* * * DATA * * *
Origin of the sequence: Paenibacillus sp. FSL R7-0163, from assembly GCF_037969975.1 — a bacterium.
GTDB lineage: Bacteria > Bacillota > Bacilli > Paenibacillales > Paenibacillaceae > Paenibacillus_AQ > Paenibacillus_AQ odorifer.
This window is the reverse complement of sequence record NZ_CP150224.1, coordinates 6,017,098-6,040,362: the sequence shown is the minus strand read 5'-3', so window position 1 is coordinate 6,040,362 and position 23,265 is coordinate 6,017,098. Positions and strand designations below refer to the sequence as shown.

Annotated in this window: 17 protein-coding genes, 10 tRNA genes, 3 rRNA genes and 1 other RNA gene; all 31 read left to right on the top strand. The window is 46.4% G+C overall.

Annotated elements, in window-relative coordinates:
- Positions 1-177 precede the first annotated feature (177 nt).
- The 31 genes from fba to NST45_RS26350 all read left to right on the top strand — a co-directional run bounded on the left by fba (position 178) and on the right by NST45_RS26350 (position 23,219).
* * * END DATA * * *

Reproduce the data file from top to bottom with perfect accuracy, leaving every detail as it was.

Origin of the sequence: Paenibacillus sp. FSL R7-0163, from assembly GCF_037969975.1 — a bacterium.
GTDB lineage: Bacteria > Bacillota > Bacilli > Paenibacillales > Paenibacillaceae > Paenibacillus_AQ > Paenibacillus_AQ odorifer.
This window is the reverse complement of sequence record NZ_CP150224.1, coordinates 6,017,098-6,040,362: the sequence shown is the minus strand read 5'-3', so window position 1 is coordinate 6,040,362 and position 23,265 is coordinate 6,017,098. Positions and strand designations below refer to the sequence as shown.

Annotated in this window: 17 protein-coding genes, 10 tRNA genes, 3 rRNA genes and 1 other RNA gene; all 31 read left to right on the top strand. The window is 46.4% G+C overall.

Annotated elements, in window-relative coordinates:
- Positions 1-177 precede the first annotated feature (177 nt).
- The 31 genes from fba to NST45_RS26350 all read left to right on the top strand — a co-directional run bounded on the left by fba (position 178) and on the right by NST45_RS26350 (position 23,219).